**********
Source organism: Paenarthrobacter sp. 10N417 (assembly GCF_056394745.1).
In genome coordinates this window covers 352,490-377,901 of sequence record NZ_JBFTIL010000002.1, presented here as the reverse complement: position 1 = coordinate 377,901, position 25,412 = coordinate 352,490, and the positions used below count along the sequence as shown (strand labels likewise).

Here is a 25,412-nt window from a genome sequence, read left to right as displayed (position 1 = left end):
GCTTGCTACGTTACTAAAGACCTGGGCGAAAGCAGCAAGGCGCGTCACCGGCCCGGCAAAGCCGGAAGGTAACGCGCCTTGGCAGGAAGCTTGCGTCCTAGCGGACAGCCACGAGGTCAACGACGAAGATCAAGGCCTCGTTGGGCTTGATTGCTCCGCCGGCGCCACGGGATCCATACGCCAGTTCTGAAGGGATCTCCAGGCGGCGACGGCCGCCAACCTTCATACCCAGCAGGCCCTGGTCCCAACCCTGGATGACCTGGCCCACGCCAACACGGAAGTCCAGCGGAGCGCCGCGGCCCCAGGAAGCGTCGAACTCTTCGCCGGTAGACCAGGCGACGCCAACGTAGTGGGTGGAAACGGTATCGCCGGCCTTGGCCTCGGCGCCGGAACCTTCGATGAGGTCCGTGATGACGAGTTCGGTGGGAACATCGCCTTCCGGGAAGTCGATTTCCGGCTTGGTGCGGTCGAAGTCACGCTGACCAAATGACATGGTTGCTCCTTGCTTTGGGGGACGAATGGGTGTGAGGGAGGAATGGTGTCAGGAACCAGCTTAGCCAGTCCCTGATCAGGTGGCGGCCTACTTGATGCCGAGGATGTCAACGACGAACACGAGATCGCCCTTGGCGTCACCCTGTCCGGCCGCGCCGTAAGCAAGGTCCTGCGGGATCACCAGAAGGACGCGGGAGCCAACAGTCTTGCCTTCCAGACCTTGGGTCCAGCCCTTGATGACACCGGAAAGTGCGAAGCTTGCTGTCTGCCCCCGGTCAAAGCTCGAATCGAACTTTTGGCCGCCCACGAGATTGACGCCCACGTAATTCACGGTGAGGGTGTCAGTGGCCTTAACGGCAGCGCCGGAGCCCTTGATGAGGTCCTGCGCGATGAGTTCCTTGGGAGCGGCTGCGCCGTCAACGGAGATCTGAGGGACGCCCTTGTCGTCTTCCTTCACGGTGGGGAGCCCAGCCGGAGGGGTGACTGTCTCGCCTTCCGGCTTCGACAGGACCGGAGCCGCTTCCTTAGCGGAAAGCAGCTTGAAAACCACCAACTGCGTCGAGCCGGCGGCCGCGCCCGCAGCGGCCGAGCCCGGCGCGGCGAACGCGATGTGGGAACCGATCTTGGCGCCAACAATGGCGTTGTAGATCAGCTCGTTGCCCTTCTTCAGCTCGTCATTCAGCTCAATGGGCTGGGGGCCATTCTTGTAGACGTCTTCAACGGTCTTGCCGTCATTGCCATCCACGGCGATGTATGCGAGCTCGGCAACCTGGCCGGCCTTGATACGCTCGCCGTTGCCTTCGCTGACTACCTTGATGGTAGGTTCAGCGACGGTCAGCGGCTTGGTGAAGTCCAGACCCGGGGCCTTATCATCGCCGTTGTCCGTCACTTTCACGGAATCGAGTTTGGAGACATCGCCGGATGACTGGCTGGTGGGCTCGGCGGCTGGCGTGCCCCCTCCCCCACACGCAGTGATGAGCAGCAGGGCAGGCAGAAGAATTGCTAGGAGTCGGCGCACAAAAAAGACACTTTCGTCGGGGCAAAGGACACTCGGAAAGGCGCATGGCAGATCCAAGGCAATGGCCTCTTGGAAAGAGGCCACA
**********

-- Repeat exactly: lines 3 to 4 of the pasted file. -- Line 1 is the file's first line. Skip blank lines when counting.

Here is a 25,412-nt window from a genome sequence, read left to right as displayed (position 1 = left end):
GCTTGCTACGTTACTAAAGACCTGGGCGAAAGCAGCAAGGCGCGTCACCGGCCCGGCAAAGCCGGAAGGTAACGCGCCTTGGCAGGAAGCTTGCGTCCTAGCGGACAGCCACGAGGTCAACGACGAAGATCAAGGCCTCGTTGGGCTTGATTGCTCCGCCGGCGCCACGGGATCCATACGCCAGTTCTGAAGGGATCTCCAGGCGGCGACGGCCGCCAACCTTCATACCCAGCAGGCCCTGGTCCCAACCCTGGATGACCTGGCCCACGCCAACACGGAAGTCCAGCGGAGCGCCGCGGCCCCAGGAAGCGTCGAACTCTTCGCCGGTAGACCAGGCGACGCCAACGTAGTGGGTGGAAACGGTATCGCCGGCCTTGGCCTCGGCGCCGGAACCTTCGATGAGGTCCGTGATGACGAGTTCGGTGGGAACATCGCCTTCCGGGAAGTCGATTTCCGGCTTGGTGCGGTCGAAGTCACGCTGACCAAATGACATGGTTGCTCCTTGCTTTGGGGGACGAATGGGTGTGAGGGAGGAATGGTGTCAGGAACCAGCTTAGCCAGTCCCTGATCAGGTGGCGGCCTACTTGATGCCGAGGATGTCAACGACGAACACGAGATCGCCCTTGGCGTCACCCTGTCCGGCCGCGCCGTAAGCAAGGTCCTGCGGGATCACCAGAAGGACGCGGGAGCCAACAGTCTTGCCTTCCAGACCTTGGGTCCAGCCCTTGATGACACCGGAAAGTGCGAAGCTTGCTGTCTGCCCCCGGTCAAAGCTCGAATCGAACTTTTGGCCGCCCACGAGATTGACGCCCACGTAATTCACGGTGAGGGTGTCAGTGGCCTTAACGGCAGCGCCGGAGCCCTTGATGAGGTCCTGCGCGATGAGTTCCTTGGGAGCGGCTGCGCCGTCAACGGAGATCTGAGGGACGCCCTTGTCGTCTTCCTTCACGGTGGGGAGCCCAGCCGGAGGGGTGACTGTCTCGCCTTCCGGCTTCGACAGGACCGGAGCCGCTTCCTTAGCGGAAAGCAGCTTGAAAACCACCAACTGCGTCGAGCCGGCGGCCGCGCCCGCAGCGGCCGAGCCCGGCGCGGCGAACGCGATGTGGGAACCGATCTTGGCGCCAACAATGGCGTTGTAGATCAGCTCGTTGCCCTTCTTCAGCTCGTCATTCAGCTCAATGGGCTGGGGGCCATTCTTGTAGACGTCTTCAACGGTCTTGCCGTCATTGCCATCCACGGCGATGTATGCGAGCTCGGCAACCTGGCCGGCCTTGATACGCTCGCCGTTGCCTTCGCTGACTACCTTGATGGTAGGTTCAGCGACGGTCAGCGGCTTGGTGAAGTCCAGACCCGGGGCCTTATCATCGCCGTTGTCCGTCACTTTCACGGAATCGAGTTTGGAGACATCGCCGGATGACTGGCTGGTGGGCTCGGCGGCTGGCGTGCCCCCTCCCCCACACGCAGTGATGAGCAGCAGGGCAGGCAGAAGAATTGCTAGGAGTCGGCGCACAAAAAAGACACTTTCGTCGGGGCAAAGGACACTCGGAAAGGCGCATGGCAGATCCAAGGCAATGGCCTCTTGGAAAGAGGCCACA